Operation Blitz on Clydebank

The 'Blitz on Clydebank' was a pair of German air raids on the shipbuilding and munition-making town of Clydebank in Scotland (13/14 March 1941).

As a result of the raids on the nights of 13 and 14 March 1941, the town of Clydebank was largely destroyed, and suffered the worst destruction and civilian loss of life in all Scotland. Some 528 people were killed, more than 617 were seriously injured, and hundreds more were injured to lesser extents by blast and flying debris. Over the course of the two nights, 439 German bombers dropped more than 1,650 incendiary containers and 272 tons of bombs, and out of a housing stock of about 12,000 homes, only eight remained undamaged, with 4,000 completely destroyed and 4,500 severely damaged. More than 35,000 persons were made homeless.

Clydebank’s production of ships and munitions inevitably made it a target for German bombing. The town’s major targets included the John Brown & Company shipyard, the Royal Ordnance Factory Dalmuir and the factory of the Singer Corporation. RAF fighters managed to shoot down two aircraft during the raid, but none was brought down by anti-aircraft fire.

To the immediate west of the town was situated Clydeside’s main Admiralty oil storage facility, covering 130 acres (53 hectares) at Dalnottar, and it was this area that the Luftwaffe’s target maps categorised as the primary target. Surveys after the raids listed 96 bomb craters. Eleven tanks were destroyed and seven were severely damaged, and the resulting inferno blazed for over four weeks.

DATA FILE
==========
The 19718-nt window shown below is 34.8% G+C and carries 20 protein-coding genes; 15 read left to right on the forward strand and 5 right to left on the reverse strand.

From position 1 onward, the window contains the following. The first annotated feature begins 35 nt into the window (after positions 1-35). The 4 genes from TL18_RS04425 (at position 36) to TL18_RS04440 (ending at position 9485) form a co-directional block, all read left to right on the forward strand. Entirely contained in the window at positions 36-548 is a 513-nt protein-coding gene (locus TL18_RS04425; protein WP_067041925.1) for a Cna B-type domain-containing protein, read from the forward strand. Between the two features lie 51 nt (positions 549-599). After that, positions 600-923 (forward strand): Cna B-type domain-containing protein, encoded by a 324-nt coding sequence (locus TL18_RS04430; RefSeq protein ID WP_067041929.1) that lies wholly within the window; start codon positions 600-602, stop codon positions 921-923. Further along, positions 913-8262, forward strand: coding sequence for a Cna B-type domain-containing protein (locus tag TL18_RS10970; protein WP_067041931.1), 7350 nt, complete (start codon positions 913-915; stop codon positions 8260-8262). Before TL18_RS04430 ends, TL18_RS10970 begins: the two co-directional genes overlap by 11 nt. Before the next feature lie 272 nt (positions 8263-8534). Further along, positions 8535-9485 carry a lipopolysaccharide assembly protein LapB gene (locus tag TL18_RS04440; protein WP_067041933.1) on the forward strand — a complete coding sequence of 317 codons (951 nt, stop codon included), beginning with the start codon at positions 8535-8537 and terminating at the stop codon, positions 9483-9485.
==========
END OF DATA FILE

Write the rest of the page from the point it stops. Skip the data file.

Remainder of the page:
Clydebank, to the immediate east, suffered badly as a result of its close proximity to the principal target area, and in 1941 was a small industrial town, some 2 miles (3.2 km) long with an occupied area of slightly more than 1.5 sq miles (3.88 km˛), and target discrimination was made difficult by the close mix of industry and housing.

Many industrial targets were severely damaged. Singer’s wood yard was destroyed and Singer’s main building was badly damaged. Rothesay Dock and John Brown’s shipyards suffered severe incendiary damage. William Beardmore & Co. lost furnaces and related industrial infrastructure. Schools, churches and built-up urban areas succumbed to incendiaries.